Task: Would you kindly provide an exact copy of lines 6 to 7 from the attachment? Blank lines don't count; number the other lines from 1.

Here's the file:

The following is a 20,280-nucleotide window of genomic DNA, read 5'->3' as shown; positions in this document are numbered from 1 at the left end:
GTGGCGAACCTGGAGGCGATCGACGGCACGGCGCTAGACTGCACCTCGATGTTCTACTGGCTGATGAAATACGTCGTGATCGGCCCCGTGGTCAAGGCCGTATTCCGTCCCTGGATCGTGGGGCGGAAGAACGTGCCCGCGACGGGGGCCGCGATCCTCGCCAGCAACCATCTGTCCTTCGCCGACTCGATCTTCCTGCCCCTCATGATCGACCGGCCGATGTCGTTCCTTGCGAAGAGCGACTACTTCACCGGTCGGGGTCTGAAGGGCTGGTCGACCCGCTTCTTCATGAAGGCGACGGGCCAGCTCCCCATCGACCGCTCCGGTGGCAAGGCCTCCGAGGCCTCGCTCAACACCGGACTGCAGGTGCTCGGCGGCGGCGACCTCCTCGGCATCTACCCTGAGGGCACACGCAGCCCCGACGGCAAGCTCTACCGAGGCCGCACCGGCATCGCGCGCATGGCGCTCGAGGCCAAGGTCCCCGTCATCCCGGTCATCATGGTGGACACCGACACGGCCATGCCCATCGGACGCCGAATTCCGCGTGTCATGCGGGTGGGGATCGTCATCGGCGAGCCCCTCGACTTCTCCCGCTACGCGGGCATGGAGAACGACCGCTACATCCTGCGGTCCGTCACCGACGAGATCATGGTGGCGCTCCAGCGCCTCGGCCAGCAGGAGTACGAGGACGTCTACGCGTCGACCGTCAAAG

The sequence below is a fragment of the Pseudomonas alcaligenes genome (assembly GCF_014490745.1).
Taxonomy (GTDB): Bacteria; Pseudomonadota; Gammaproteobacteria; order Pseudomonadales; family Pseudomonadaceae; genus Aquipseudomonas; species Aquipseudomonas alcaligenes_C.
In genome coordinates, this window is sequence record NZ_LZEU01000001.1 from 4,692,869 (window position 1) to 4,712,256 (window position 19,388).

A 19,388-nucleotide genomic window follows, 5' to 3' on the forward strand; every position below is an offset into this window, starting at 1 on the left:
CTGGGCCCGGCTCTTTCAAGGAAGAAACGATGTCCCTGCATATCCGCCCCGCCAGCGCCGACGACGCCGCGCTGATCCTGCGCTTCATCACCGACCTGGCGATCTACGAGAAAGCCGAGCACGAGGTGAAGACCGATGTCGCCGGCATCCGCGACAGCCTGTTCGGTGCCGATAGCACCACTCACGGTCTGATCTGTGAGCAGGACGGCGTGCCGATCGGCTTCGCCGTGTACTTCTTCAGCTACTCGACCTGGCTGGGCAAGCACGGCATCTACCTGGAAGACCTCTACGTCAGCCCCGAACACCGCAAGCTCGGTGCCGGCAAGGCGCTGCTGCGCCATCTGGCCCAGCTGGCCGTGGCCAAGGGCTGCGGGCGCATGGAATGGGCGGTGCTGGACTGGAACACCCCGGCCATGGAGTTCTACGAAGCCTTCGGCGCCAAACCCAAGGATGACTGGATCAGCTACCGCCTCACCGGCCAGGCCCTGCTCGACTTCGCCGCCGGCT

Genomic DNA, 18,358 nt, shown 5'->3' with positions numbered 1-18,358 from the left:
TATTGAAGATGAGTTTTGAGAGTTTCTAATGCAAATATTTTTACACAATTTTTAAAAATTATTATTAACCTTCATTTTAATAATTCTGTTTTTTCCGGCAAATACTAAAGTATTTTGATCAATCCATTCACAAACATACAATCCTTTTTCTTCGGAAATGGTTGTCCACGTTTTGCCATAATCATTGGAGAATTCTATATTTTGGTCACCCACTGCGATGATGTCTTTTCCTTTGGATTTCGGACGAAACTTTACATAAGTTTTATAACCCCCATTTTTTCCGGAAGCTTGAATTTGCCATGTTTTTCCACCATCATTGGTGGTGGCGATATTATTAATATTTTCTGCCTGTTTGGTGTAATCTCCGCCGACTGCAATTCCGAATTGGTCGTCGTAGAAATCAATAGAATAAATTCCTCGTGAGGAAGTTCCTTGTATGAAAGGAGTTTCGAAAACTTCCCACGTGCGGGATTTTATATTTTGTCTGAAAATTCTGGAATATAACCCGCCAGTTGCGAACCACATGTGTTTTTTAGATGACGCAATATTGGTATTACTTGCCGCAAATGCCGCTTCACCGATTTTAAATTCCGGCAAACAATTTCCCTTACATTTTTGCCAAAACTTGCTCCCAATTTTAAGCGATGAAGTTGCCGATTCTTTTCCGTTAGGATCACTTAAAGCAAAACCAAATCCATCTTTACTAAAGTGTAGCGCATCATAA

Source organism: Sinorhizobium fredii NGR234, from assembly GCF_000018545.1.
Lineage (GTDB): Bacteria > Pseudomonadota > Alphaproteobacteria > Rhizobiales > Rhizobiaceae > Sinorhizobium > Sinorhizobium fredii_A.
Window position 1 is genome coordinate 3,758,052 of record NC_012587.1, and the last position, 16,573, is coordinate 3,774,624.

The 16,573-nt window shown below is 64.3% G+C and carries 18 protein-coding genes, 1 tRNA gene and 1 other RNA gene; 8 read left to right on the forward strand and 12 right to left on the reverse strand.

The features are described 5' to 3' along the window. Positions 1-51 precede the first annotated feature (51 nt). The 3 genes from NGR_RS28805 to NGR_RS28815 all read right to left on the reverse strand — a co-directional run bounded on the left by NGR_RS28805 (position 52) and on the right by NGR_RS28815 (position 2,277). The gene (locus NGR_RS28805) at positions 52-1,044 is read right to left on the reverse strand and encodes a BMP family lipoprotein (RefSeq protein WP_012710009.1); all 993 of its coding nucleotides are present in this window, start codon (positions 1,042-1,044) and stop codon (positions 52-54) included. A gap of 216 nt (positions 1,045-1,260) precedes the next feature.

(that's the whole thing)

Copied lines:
A 19,388-nucleotide genomic window follows, 5' to 3' on the forward strand; every position below is an offset into this window, starting at 1 on the left:
CTGGGCCCGGCTCTTTCAAGGAAGAAACGATGTCCCTGCATATCCGCCCCGCCAGCGCCGACGACGCCGCGCTGATCCTGCGCTTCATCACCGACCTGGCGATCTACGAGAAAGCCGAGCACGAGGTGAAGACCGATGTCGCCGGCATCCGCGACAGCCTGTTCGGTGCCGATAGCACCACTCACGGTCTGATCTGTGAGCAGGACGGCGTGCCGATCGGCTTCGCCGTGTACTTCTTCAGCTACTCGACCTGGCTGGGCAAGCACGGCATCTACCTGGAAGACCTCTACGTCAGCCCCGAACACCGCAAGCTCGGTGCCGGCAAGGCGCTGCTGCGCCATCTGGCCCAGCTGGCCGTGGCCAAGGGCTGCGGGCGCATGGAATGGGCGGTGCTGGACTGGAACACCCCGGCCATGGAGTTCTACGAAGCCTTCGGCGCCAAACCCAAGGATGACTGGATCAGCTACCGCCTCACCGGCCAGGCCCTGCTCGACTTCGCCGCCGGCT